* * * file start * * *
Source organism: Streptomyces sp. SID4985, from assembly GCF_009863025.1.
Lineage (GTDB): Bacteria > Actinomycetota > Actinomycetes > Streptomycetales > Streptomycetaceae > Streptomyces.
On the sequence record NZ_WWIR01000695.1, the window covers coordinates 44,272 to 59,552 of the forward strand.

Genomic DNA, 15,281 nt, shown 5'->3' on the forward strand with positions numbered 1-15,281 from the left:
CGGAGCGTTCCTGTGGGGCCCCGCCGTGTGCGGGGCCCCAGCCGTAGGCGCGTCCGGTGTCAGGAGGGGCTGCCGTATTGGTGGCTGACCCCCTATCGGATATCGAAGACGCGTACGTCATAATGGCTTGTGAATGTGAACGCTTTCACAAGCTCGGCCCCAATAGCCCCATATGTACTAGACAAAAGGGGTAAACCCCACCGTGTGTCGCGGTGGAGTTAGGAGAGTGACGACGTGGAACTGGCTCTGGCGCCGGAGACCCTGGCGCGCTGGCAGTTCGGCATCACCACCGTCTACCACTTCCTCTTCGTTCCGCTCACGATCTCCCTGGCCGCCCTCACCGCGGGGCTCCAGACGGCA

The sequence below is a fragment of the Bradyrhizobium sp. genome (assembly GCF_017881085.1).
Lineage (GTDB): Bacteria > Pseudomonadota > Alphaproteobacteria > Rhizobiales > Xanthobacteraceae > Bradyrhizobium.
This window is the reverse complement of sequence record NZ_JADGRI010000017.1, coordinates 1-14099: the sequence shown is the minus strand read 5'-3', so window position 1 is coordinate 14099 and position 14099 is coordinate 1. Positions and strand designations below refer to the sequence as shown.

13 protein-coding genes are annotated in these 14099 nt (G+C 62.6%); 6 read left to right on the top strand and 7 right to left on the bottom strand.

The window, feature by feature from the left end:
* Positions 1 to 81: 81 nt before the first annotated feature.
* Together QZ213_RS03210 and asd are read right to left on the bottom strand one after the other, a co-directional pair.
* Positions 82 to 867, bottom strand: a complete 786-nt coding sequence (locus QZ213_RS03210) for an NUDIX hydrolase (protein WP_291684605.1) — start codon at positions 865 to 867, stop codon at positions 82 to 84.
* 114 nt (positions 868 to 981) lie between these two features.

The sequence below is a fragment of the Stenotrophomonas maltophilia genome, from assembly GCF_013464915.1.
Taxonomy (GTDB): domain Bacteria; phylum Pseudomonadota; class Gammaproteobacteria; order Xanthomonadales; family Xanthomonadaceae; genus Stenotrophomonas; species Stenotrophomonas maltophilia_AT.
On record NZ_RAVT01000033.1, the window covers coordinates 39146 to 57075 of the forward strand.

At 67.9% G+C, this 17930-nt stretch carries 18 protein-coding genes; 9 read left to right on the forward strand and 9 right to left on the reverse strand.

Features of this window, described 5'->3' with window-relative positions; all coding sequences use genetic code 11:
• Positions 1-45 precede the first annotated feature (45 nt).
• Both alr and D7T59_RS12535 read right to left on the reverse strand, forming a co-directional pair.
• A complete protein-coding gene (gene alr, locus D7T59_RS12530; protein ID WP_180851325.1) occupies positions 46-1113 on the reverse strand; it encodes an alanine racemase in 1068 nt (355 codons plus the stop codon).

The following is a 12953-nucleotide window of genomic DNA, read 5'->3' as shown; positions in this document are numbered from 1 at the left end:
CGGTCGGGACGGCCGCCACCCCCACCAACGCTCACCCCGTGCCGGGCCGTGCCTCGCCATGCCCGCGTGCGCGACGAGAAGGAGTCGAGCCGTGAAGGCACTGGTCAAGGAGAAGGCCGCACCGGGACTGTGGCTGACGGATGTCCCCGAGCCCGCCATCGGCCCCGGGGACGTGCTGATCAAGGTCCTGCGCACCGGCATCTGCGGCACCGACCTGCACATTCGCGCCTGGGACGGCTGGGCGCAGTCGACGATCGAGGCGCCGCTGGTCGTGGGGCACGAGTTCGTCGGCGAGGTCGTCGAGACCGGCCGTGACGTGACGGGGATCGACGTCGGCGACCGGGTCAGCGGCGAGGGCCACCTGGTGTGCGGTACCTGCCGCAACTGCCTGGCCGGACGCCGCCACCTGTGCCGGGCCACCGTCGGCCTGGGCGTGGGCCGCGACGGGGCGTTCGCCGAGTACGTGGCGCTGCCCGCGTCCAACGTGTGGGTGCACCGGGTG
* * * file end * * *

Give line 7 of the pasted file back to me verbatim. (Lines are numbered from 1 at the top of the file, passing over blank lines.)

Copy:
Lineage (GTDB): Bacteria > Pseudomonadota > Alphaproteobacteria > Rhizobiales > Xanthobacteraceae > Bradyrhizobium.